BC SealBoston College Magazine Spring 2005
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Story book

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Legends from the Heights

New Legends Press recently published the Legends of Boston College, a collection of sketches devoted to the "hidden history, famous alumni," and other "fun phenomena" and "weird occurrences" at Boston College:


Leonard Nimoy

Photo collage by Gary Wayne Gilbert

Photo collage by Gary Wayne Gilbert

Did Star Trek's Mr. Spock go to BC? Yes, he did, though only briefly. He was born in Boston to parents from far, far away (Russia, not another galaxy). At age eight, Nimoy played Hansel in his first theater appearance, and he continued to act in local children's theater productions. His parents wanted him to be a doctor or a lawyer. He wanted to act. Some of Nimoy's biographical accounts have him attending summer school at Boston College. Others claim he was awarded a scholarship. In any case, the future Vulcan did study drama at BC for a short time before leaving for the West Coast—against his parents' wishes. He had nothing to lose but his Boston accent.


Why an eagle?

The first thing to understand is that no one had anything against cats. It just seemed that Boston College was deserving of a mascot grander—more majestic—than a common tabby.

In 1920, a local newspaper cartoon created a stir when it used a cat to represent the victorious BC track team finishing off a plate of its rivals. That caused alumnus Fr. Edward McLaughlin—writing under a pseudonym—to fire off a letter to the student newspaper demanding that "we adopt a mascot to preside at our pow-wows and triumphant feats." McLaughlin had in mind a powerful creature whose natural habitat was the "heights": "How proud would the BC man feel to see the BC Eagle snatching the trophy of victory from old opponents, their tattered banner clutched in his talons as he flies aloft."

Who could argue with that? Well, some did, and the owl and the antelope came up for consideration. But the eagle prevailed and became BC's mascot. Gifts of two live eagles were sent from the Southwest, which turned out to be a bad idea—one escaped and the other hurt itself trying to get away. For the next 40 years a BC eagle resided in the athletic department—stuffed and mounted. (Remember, this was many years before eagles would be protected by federal law.) In 1961 students clamoring for a live one got their wish: a 10-pound eaglet. She was named Margo for the school colors (MARoon and GOld), and she lived at the Franklin Park Zoo. For five years she attended home games and some away games, tethered to a perch. When Margo died of a virus, she was replaced by a human male in an eagle costume (it wasn't until 1995 that a female suited up). Today, the official mascots are named Baldwin (BALD for eagle, WIN for athletic spirit) and Baldwin, Jr. At six and a half and nine and a half feet tall—Junior is inflated—you can't miss them in a crowd.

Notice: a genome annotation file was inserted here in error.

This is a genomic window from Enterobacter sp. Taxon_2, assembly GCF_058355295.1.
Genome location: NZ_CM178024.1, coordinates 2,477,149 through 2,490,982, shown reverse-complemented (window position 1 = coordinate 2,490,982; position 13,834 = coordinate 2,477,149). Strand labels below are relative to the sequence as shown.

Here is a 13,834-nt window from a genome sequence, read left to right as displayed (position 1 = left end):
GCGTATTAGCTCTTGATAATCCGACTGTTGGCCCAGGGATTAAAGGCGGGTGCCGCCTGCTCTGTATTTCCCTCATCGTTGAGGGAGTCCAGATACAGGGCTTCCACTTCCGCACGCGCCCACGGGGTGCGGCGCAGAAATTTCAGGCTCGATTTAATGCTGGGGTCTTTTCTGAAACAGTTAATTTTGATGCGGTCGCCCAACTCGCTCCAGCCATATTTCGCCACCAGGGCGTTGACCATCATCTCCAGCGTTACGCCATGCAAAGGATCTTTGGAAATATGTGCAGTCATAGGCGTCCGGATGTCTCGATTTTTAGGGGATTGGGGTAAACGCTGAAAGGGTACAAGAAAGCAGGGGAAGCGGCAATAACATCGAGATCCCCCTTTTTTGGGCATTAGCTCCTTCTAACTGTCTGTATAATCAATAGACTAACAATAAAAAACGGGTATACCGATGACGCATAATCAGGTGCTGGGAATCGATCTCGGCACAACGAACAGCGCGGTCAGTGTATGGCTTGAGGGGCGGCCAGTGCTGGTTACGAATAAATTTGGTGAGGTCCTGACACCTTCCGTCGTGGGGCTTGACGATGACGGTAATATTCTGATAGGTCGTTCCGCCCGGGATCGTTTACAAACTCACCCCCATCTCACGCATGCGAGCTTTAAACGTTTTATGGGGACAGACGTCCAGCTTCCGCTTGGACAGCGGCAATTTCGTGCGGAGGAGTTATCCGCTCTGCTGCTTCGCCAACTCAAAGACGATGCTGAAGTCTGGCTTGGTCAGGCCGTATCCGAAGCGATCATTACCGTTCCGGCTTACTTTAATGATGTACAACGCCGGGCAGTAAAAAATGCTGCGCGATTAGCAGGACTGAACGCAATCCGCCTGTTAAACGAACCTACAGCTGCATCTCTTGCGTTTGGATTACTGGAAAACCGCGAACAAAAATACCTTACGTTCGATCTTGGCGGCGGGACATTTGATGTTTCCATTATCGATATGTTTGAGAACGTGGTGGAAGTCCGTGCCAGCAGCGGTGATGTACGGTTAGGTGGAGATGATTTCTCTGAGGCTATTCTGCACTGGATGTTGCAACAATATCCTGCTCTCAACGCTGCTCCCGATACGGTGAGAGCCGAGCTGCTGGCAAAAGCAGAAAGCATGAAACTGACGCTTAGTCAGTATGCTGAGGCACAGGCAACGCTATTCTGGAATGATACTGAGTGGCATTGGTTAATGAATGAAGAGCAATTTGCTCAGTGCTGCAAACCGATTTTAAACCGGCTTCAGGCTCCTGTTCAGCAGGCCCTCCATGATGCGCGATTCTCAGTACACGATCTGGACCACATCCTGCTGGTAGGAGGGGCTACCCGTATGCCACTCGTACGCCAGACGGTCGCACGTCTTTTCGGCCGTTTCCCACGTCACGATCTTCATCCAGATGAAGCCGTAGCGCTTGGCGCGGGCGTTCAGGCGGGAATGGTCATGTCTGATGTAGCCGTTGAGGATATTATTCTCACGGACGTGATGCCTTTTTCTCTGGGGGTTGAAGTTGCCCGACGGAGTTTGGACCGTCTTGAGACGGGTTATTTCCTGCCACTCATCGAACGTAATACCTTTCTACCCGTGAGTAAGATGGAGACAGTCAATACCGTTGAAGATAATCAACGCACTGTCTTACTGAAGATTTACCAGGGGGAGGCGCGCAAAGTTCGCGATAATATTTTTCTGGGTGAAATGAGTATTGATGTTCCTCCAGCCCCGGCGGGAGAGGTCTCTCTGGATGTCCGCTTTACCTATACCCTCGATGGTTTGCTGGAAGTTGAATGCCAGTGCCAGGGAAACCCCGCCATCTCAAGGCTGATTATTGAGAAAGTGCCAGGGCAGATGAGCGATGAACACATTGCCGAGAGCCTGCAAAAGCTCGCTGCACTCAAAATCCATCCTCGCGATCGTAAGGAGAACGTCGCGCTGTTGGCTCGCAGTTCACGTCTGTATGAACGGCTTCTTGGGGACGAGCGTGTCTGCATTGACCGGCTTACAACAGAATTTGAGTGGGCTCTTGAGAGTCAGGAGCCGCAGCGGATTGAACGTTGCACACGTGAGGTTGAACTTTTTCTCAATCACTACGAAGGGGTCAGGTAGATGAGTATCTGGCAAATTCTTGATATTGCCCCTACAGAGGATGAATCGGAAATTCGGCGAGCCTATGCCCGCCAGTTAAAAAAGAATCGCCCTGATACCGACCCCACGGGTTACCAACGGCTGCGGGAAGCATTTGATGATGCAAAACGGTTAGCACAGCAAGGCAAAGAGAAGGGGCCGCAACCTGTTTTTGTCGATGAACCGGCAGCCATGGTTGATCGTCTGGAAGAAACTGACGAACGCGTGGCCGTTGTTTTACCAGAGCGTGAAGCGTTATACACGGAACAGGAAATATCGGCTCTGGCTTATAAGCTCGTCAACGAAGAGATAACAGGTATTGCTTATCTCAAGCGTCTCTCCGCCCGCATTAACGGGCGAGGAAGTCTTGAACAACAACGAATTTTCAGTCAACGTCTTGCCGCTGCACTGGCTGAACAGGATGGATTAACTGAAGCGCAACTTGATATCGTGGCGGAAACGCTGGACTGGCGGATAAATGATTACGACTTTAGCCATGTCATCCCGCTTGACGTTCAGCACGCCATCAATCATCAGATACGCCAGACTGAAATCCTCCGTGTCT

What's in a name?

Boston College. BC for short. Sounds perfect, right? Well, for a time there was plenty of discussion about changing the name of the school.

During his term of office (1951–58), BC president Joseph R.N. Maxwell, SJ, began to mull the relative merits of keeping the name or changing it to include the word "university," which, in fact, was a more accurate description. But the name Boston University was already taken. A decade's worth of discussion, motions at Board of Trustees and committee meetings, and letters from alumni followed.

The question was first raised at a 1953 trustees meeting, where a motion was made to empower the president to negotiate a change of the name to Boston Catholic University. Three years later at a board meeting, Botolph University was floated. Fr. Maxwell decided to open the discussion to faculty, alumni, Jesuits, and administrators. The floodgates were loosed. The dean of the College of Business Administration lobbied for Jesuit University of Boston. Alumni weighed in, suggesting St. Robert Bellarmine or St. Thomas More University.

Six months into his presidency, Michael P. Walsh, SJ, appointed a Change of Name Committee, and its first meeting was held in September 1958. After much airing of concerns about potential alumni backlash, the committee unanimously decided to forge on. But consensus on a name was not forthcoming. Some of the recommendations: University of New England, Newman University, Boston College University, Commonwealth University, Chestnut Hill University, Tremont University, Cheverus University (for the first bishop of Boston), Fenwick University (for the second), and Campion University (for the 16th-century Jesuit martyr).

In the end, the president did not act on the report. Alumni opposition had increased. The centenary, which had been the target date for the name change, had passed. Interest waned, and a final, highly negative editorial appeared in the Heights in 1963. The name Boston College has stood the test of time.


Adapted from Legends of Boston College (Copyright © 2004 by One Eighty Legends, LLC), with permission.

 

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